Corona Courier’s group effort of getting free deliveries to those in need

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    Word about Corona Courier and its free grocery delivery service has spread primarily through neighborhood flyers. Photo: Corona Courier

    Sasha Verma was already wondering how she might be able to help others during the coronavirus outbreak when she saw a tweet from Liz Baldwin. On March 13, the librarian announced her mutual aid project, Corona Courier, and instructions to email “if you want to be involved and are a cyclist or just someone who can do errands for people.”

    The 29-year-old software engineer, who lives in Bed-Stuy, responded to Baldwin’s call for volunteers and quickly became a part of the group effort, starting a Slack channel to communicate requests with couriers. 

    There is no social media account or site for Corona Courier, which pairs volunteer bike messengers with New Yorkers who are elderly, immunocompromised, sick or self-isolating and in need of groceries or medications. But between social shares from volunteers, a New York Times article and flyers posted around neighborhoods with their email, coronacourier@protonmail.com, and Google Voice number, 929-320-0660, the service’s ranks swelled from an initial group of roughly 15 last Monday to 174 volunteers as of Saturday. 

    The group is making free deliveries throughout the city aside from Staten Island at the moment. “It’s been completely dependent on where our volunteers are coming from…The majority of people are in Brooklyn,” says Verma. “All of us Brooklynites like to bike!”

    Corona Courier messengers are required to wear gloves and masks, even if they have to make their own. Information on where to find these supplies is shared among volunteers. Photo: Corona Courier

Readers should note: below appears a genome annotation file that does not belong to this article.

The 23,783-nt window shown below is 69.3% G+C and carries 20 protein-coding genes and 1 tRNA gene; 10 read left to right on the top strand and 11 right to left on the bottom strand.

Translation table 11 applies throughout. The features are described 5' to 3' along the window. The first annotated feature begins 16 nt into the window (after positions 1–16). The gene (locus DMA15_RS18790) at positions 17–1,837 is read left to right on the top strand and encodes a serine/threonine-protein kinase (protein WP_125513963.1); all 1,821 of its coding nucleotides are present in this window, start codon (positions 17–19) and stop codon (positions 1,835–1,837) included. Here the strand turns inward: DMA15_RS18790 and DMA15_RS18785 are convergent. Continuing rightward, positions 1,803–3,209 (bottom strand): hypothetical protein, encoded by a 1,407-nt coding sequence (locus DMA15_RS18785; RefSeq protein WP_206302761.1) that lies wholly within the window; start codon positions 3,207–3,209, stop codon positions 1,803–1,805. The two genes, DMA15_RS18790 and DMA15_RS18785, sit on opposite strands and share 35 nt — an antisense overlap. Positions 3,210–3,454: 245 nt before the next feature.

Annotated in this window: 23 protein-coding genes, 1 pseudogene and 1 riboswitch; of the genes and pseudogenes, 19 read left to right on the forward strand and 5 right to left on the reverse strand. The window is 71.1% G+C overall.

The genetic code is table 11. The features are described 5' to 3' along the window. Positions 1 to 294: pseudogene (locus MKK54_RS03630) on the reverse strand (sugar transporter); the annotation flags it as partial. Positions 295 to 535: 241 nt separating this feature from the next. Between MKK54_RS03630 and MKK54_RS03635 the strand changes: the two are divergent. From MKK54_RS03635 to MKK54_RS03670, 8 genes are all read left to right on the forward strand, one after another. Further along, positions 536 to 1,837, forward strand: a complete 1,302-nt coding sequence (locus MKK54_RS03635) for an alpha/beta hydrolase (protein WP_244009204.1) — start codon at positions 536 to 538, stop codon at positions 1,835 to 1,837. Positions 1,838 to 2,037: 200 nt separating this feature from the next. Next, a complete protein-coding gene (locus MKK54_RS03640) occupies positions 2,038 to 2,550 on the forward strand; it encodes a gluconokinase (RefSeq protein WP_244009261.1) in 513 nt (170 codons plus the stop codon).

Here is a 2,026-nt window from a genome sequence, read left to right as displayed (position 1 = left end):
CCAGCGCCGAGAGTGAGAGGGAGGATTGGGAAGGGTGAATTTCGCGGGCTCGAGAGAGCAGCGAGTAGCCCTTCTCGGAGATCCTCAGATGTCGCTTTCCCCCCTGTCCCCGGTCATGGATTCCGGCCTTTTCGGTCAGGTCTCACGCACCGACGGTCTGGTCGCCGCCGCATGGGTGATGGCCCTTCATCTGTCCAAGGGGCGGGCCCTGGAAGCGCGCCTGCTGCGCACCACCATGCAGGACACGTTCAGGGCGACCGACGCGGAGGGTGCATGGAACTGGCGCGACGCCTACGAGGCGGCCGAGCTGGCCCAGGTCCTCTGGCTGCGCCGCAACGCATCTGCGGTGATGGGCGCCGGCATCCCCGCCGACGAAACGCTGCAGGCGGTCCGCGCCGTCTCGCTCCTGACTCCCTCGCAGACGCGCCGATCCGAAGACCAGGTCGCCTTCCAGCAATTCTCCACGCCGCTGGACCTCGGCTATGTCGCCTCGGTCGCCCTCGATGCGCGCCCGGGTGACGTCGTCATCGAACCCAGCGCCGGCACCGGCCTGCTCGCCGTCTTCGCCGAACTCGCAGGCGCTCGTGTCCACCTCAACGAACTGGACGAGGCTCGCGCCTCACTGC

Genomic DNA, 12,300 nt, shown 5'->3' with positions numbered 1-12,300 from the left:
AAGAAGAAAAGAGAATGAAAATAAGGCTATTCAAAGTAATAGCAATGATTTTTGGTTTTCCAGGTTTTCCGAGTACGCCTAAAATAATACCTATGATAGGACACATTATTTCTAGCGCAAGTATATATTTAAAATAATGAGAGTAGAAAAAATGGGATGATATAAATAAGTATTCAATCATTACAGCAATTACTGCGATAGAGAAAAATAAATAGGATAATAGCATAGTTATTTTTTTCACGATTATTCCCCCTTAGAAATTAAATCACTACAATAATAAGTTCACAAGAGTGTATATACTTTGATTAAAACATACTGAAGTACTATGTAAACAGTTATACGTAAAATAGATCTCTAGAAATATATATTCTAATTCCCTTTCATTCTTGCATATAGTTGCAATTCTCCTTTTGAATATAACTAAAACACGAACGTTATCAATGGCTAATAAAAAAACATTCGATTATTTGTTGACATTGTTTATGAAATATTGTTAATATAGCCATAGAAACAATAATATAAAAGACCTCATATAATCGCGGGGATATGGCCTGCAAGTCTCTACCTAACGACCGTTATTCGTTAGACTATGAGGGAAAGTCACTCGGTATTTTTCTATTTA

An Instagram account called covid19_messengers handles requests nationwide, but keeping Corona Courier New York-based, says Verma, “has helped us to help our neighborhoods.”

    The process of pairing couriers with recipients can be time-intensive, though, and the information exchanged is private. Verma is still employed, and can’t dedicate the time it would take to improve the manual system, but welcomes anyone with experience to help automate the process. She envisions an app like Rover.com. 

    Most of the requests coming in are for groceries and pharmacy pickups. “Sometimes we get a weird requestsomeone asked for help with their cat,” she said, which volunteers, who deliver only to stoops or leave items inside vestibules, can’t do safely. For further protection, they are required to wear gloves and a mask, even if they have to make one themselves.

    Corona Courier gets the recipient’s address, the best way to contact them, and the list of sundries they need. If the items have not already been paid for, recipients are asked to send money digitally through an app like Venmo.

    “So many volunteers have been laid off or don’t have a job. We don’t want anyone to be losing money,” says Verma. Those who cannot afford their necessities can access funds raised by a sister mutual aid group, Abolition Action, which has created a grocery fund. Corona Courier is also in the process of partnering with some food banks.

    Most of the grocery items are relatively easy to find; it’s the hand sanitizer and thermometers that are in short supply. “People have been paying $30-$40 bucks for a thermometer,” she said.

    So far, she estimates that the service has fulfilled at least 70-80 orders.

    “It’s been a really heartening experience because everyone is stressed out, and worried about themselves, their families,” says Verma. “But so many are recognizing how much vulnerable populations are being affected by social distancing and want to help out with the skills they have.”

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